“Contemplating, meditating, merging… Darkness takes away all distinctions. In the light you are beautiful or ugly, rich or poor. The light gives you a personality, a distinctness — educated, uneducated, saint or sinner. The light reveals you as a distinct person. Darkness envelops you, accepts you – not as a distinct person; it simply accepts you without any definitions. You are enveloped and you become one.”

“When darkness enters you, you enter into it. It is always reciprocal, mutual.”

(Osho – The Book of Secrets)

Practical Elements

During a Dark Retreat, we should do some meditations with open eyes and others with closed eyes. We should constantly keep the Witness Consciousness, asking the question “Who am I?” Here it is even more important not to dramatize or let ourselves be taken over by imagery. In this way, we develop the capacity of witnessing any thought, sensation or emotion that may appear. The attention is on the darkness as the expression of the absolute.

Traditionally the Dark Retreats were done by advanced practitioners in the Dzogchen lineages of Tibetan Buddhism and the period varied from a few hours to decades. Some Tibetan monks recommend a 49-day Dark Retreat. This period was recommended only to the advanced practitioners because such a retreat requires stability in the natural state.

There are historians who suggest that Ancient Egyptians and Mayans practiced a form of Dark Retreat as well, traditionally lasting 10 days. Holy men would enter into the center of their respective pyramids, completely removed from light and sound. The catacombs and the underground network of tunnels of the first Christians in Rome and many other places, such as the Pyramids of Egyptians and the caves of the Essenes near the Dead Sea in Israel, might have been used as places for Dark Retreats as well. In the Taoist tradition, the cave, the Immortal Mountain, the Wu San, represents the Perfect Inner Alchemy Chamber. The Tao says: “When you go into the dark and this becomes total, the darkness soon turns into light.” (Mantak Chia)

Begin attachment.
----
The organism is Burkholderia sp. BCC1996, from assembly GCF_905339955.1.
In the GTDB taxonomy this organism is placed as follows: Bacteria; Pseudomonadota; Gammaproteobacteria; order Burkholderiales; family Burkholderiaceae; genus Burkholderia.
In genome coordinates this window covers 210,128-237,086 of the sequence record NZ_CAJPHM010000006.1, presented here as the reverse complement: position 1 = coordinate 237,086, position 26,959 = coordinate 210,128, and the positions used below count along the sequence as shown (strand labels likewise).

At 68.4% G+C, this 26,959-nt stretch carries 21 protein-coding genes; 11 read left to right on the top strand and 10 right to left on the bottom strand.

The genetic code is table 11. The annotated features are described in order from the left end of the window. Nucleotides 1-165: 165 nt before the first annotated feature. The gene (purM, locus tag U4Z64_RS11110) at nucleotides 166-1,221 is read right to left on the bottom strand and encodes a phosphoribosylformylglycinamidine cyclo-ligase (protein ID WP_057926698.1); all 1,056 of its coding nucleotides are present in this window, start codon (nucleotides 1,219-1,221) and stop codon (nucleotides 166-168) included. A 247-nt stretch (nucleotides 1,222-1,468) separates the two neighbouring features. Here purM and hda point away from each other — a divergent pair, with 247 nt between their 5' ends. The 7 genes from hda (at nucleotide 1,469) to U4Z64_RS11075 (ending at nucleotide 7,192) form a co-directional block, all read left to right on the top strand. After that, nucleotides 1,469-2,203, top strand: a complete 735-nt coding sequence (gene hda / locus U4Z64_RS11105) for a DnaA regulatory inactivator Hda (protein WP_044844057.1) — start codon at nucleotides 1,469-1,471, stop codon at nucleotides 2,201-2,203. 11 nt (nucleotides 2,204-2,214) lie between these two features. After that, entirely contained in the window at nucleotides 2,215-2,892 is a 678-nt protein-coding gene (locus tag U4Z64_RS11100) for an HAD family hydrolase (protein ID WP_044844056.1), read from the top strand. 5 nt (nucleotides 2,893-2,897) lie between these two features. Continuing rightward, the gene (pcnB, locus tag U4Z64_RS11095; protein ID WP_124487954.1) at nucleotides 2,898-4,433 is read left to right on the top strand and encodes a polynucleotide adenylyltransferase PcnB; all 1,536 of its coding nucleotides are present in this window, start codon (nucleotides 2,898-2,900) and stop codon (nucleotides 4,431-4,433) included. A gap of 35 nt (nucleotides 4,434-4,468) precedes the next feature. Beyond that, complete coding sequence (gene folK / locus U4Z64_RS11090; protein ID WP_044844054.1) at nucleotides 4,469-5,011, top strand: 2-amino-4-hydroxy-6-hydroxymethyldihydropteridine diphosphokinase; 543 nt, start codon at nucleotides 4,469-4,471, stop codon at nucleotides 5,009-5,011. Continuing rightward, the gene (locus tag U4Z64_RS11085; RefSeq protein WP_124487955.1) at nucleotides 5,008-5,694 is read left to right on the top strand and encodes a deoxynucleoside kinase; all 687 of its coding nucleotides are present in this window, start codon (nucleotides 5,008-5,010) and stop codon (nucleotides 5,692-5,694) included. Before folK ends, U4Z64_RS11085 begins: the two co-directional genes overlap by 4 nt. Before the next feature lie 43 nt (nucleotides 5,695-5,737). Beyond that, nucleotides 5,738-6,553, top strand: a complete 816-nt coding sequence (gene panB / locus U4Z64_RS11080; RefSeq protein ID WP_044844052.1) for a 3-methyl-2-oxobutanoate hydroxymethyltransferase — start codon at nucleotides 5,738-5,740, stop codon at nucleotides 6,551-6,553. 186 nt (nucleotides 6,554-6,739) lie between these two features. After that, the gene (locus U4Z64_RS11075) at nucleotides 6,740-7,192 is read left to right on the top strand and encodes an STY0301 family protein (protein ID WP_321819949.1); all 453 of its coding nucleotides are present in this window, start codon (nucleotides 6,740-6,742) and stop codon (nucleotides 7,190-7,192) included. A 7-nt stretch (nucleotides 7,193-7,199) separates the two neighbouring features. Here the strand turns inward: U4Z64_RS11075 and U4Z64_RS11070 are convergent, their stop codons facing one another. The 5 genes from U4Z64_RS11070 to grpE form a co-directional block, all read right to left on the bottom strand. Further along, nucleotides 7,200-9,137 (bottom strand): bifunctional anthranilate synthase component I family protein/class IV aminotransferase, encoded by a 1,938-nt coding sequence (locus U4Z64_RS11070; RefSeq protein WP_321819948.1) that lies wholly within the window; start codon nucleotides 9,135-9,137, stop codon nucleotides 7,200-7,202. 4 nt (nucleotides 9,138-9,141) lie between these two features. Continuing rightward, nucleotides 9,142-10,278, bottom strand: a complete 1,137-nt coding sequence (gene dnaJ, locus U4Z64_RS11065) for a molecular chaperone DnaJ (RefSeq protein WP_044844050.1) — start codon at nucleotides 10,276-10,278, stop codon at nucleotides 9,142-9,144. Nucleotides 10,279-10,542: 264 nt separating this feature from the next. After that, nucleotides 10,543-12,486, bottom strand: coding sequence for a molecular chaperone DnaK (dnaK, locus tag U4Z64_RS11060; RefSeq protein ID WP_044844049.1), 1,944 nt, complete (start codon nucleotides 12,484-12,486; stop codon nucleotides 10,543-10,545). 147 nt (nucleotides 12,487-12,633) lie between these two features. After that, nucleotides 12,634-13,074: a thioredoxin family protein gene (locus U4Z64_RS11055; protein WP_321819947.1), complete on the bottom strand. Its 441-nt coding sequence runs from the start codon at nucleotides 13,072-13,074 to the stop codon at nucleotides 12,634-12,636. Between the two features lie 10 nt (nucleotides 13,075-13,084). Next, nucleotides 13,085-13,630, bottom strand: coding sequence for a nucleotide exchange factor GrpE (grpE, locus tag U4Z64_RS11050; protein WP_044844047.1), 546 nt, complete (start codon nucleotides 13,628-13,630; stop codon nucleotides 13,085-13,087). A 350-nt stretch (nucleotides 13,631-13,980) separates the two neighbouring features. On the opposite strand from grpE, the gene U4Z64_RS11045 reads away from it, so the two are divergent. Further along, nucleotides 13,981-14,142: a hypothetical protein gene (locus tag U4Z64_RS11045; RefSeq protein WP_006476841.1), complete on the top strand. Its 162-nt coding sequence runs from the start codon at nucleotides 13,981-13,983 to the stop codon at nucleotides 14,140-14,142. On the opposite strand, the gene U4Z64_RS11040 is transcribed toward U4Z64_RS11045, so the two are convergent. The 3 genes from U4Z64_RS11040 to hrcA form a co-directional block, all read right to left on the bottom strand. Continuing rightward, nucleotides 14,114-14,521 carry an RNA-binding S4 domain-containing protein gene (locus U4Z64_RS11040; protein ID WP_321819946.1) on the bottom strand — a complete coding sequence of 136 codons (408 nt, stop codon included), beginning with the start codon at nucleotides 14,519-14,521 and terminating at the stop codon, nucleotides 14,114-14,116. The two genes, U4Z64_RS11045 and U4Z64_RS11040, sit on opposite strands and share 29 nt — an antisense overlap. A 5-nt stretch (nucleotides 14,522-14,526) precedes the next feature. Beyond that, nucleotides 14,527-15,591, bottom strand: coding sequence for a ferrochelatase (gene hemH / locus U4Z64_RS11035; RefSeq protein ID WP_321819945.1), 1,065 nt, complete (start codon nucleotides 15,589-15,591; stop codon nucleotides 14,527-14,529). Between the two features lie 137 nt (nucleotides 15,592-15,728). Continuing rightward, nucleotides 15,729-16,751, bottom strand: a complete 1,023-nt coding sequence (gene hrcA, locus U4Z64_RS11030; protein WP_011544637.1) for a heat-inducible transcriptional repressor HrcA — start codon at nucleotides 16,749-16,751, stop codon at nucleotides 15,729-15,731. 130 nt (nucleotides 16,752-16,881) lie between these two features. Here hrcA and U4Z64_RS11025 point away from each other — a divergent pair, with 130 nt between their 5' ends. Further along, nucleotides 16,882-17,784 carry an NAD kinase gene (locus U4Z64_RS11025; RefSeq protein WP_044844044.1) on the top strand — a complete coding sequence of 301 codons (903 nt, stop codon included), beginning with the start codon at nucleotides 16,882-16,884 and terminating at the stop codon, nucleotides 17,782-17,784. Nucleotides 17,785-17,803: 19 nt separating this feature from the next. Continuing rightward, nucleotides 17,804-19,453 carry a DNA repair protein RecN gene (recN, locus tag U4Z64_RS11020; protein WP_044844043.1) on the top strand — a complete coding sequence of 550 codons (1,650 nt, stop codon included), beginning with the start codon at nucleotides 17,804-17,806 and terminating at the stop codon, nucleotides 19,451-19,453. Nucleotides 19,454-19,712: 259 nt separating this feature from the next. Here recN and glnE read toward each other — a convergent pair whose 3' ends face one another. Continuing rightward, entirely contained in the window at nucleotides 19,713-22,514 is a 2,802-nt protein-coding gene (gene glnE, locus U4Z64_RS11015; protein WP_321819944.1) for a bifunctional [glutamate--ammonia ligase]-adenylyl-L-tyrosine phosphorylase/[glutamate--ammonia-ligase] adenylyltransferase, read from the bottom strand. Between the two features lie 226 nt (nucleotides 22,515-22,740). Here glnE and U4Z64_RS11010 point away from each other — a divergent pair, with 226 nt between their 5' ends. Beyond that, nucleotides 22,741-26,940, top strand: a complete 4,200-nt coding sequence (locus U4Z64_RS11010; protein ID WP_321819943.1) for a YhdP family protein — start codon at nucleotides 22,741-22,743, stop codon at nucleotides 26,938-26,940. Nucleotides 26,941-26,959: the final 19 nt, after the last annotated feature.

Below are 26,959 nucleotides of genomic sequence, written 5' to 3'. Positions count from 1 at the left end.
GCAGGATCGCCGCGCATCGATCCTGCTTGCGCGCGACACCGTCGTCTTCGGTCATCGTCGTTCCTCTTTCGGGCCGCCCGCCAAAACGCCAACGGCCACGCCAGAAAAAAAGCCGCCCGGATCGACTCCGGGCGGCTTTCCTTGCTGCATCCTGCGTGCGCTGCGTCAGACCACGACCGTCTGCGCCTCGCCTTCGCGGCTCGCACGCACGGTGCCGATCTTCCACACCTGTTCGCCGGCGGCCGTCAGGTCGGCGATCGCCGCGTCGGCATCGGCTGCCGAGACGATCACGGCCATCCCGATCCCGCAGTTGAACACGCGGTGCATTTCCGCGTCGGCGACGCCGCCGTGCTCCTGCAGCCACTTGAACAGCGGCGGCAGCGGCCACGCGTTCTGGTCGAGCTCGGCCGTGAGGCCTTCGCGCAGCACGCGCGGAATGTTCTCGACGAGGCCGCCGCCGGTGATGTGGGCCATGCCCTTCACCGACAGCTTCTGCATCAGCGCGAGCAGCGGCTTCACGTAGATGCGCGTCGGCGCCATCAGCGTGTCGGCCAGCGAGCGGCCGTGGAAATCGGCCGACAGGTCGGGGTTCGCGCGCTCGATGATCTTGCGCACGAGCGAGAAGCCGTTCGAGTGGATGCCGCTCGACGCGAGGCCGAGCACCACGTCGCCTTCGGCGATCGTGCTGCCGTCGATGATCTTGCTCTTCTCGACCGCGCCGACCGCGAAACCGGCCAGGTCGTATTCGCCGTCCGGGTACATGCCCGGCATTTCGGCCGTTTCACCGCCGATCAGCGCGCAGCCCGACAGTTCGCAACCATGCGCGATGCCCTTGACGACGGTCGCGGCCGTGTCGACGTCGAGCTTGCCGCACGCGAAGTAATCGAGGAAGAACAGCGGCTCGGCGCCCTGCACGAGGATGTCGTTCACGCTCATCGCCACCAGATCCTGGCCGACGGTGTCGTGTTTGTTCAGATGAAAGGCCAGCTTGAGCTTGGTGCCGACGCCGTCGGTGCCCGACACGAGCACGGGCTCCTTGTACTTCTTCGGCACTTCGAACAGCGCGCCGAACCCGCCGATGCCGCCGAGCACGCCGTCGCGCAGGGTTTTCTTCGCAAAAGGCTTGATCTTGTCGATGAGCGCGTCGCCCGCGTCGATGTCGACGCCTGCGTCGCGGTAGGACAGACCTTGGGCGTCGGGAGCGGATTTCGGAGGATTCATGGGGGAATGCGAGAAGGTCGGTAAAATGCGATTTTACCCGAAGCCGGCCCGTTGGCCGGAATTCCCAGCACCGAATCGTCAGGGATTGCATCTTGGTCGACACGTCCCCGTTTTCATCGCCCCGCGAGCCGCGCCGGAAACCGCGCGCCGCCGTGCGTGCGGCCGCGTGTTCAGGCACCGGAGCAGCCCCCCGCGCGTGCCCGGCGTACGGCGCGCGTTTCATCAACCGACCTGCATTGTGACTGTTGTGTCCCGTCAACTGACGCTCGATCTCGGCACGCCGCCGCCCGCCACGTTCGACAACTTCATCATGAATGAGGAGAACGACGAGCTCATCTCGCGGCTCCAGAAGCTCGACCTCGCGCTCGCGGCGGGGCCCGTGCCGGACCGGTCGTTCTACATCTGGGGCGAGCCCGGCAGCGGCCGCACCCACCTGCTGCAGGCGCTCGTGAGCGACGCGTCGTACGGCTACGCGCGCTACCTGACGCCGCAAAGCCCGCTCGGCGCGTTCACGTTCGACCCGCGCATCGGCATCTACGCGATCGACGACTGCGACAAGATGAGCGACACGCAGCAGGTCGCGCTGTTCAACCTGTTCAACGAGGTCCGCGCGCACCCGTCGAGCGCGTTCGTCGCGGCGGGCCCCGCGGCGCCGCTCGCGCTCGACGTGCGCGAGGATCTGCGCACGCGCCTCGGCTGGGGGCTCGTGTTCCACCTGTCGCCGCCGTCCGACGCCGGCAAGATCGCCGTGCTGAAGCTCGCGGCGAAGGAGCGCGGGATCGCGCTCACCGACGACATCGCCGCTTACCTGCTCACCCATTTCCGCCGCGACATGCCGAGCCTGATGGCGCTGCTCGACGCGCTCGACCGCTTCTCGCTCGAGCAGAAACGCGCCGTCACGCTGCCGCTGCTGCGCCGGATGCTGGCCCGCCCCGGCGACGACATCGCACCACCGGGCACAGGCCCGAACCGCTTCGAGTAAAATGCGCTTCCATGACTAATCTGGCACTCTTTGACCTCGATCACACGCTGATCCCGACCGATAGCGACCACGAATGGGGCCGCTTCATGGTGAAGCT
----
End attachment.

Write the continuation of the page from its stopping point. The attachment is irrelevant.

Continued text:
In the beginning, we don’t recommend Dark Retreats longer than 7 days.

The Psychological Black Hole

In this way, our own subconscious is unloaded, in a way similar to that in which active and passive impressions (the so-called psychological residue, samskara), are unloaded in the form of dreams during the night.

Apparently paradoxically, this Pure Darkness will absorb many of our obscure trends, of our psychological “darkness,” and of our fears arising from the lack of awareness.

As black holes absorb enormous quantities of matter, in a similar way, in the psychological domain the darkness of transcendence can absorb our limited personal emotions and psychic residues.


It would be good to get enough sleep in the days before a Dark Retreat. Generally, people start such a retreat by sleeping a lot. There is nothing wrong with this – it is a natural process that comes along with the relaxation and the new entering in tune with the universal Rhythms of Nature. But, it will be good to have long sessions of meditation also.

The schedule might be kept similar to that of a Hridaya Silent Meditation Retreat, but this is just for orientation and is not at all compulsory. It is very important to free ourselves from the idea of having a very strict schedule (which is related with the left, rational, cerebral hemisphere; a dark retreat should develop the intuitive attitude, related with the right cerebral hemisphere).

The awareness will increase and there is no need to be afraid of boredom. Here, we’ll realize that the boredom is a very relative concept because it is related with the desire and hunger for stimulation. The deep relaxation and awareness gradually eliminate this constant need for stimulation. In the calmness of the dark room, “the need” for reading, watching TV, working at a computer or chatting with friends is gradually effaced, along with the quietness of the subconscious tendencies.

The practice of Hatha Yoga is recommended, but it is better to be done in the Hridaya Yoga Style, and avoiding any forceful attitude.

By keeping the witness attitude the patterns of our mind can be objectified much more easily. Thus, the mind can be easily transcended. The awareness of the Spiritual Heart becomes more acute and reveals new dimensions of depth.

During the retreat, there might appear different images and visions. Even if they seem fascinating or sacred, we should keep the awareness of the awareness, asking “Who am I?” and “Who is the witness of all these visions?”